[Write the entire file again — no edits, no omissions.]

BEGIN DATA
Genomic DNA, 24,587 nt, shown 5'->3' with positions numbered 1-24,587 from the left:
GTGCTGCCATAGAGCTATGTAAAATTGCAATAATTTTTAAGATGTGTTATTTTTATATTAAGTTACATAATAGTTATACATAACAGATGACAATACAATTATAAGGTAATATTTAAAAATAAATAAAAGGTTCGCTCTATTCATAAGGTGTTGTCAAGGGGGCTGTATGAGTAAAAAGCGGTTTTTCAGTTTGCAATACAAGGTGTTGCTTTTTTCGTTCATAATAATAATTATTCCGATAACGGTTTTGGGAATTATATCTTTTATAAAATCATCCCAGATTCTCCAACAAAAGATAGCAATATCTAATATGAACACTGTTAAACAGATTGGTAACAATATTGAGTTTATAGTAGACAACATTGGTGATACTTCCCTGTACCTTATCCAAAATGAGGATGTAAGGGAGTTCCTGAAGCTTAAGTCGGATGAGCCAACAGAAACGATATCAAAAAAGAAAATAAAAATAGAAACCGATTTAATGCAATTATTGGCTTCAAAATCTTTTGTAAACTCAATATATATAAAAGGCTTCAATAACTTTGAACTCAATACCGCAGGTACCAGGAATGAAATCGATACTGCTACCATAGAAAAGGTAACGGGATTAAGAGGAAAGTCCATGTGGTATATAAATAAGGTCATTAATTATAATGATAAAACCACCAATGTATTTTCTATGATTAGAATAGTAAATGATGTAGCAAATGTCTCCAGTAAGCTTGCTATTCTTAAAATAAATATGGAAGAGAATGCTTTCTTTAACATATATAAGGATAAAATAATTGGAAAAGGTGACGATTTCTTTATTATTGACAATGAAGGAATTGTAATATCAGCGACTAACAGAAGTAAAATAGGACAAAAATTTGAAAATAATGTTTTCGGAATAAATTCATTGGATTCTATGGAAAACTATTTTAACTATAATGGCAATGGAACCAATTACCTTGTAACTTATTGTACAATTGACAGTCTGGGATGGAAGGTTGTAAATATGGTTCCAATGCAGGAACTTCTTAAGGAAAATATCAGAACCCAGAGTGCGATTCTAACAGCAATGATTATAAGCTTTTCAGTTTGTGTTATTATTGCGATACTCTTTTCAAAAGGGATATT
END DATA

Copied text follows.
Genomic DNA, 24,587 nt, shown 5'->3' with positions numbered 1-24,587 from the left:
GTGCTGCCATAGAGCTATGTAAAATTGCAATAATTTTTAAGATGTGTTATTTTTATATTAAGTTACATAATAGTTATACATAACAGATGACAATACAATTATAAGGTAATATTTAAAAATAAATAAAAGGTTCGCTCTATTCATAAGGTGTTGTCAAGGGGGCTGTATGAGTAAAAAGCGGTTTTTCAGTTTGCAATACAAGGTGTTGCTTTTTTCGTTCATAATAATAATTATTCCGATAACGGTTTTGGGAATTATATCTTTTATAAAATCATCCCAGATTCTCCAACAAAAGATAGCAATATCTAATATGAACACTGTTAAACAGATTGGTAACAATATTGAGTTTATAGTAGACAACATTGGTGATACTTCCCTGTACCTTATCCAAAATGAGGATGTAAGGGAGTTCCTGAAGCTTAAGTCGGATGAGCCAACAGAAACGATATCAAAAAAGAAAATAAAAATAGAAACCGATTTAATGCAATTATTGGCTTCAAAATCTTTTGTAAACTCAATATATATAAAAGGCTTCAATAACTTTGAACTCAATACCGCAGGTACCAGGAATGAAATCGATACTGCTACCATAGAAAAGGTAACGGGATTAAGAGGAAAGTCCATGTGGTATATAAATAAGGTCATTAATTATAATGATAAAACCACCAATGTATTTTCTATGATTAGAATAGTAAATGATGTAGCAAATGTCTCCAGTAAGCTTGCTATTCTTAAAATAAATATGGAAGAGAATGCTTTCTTTAACATATATAAGGATAAAATAATTGGAAAAGGTGACGATTTCTTTATTATTGACAATGAAGGAATTGTAATATCAGCGACTAACAGAAGTAAAATAGGACAAAAATTTGAAAATAATGTTTTCGGAATAAATTCATTGGATTCTATGGAAAACTATTTTAACTATAATGGCAATGGAACCAATTACCTTGTAACTTATTGTACAATTGACAGTCTGGGATGGAAGGTTGTAAATATGGTTCCAATGCAGGAACTTCTTAAGGAAAATATCAGAACCCAGAGTGCGATTCTAACAGCAATGATTATAAGCTTTTCAGTTTGTGTTATTATTGCGATACTCTTTTCAAAAGGGATATT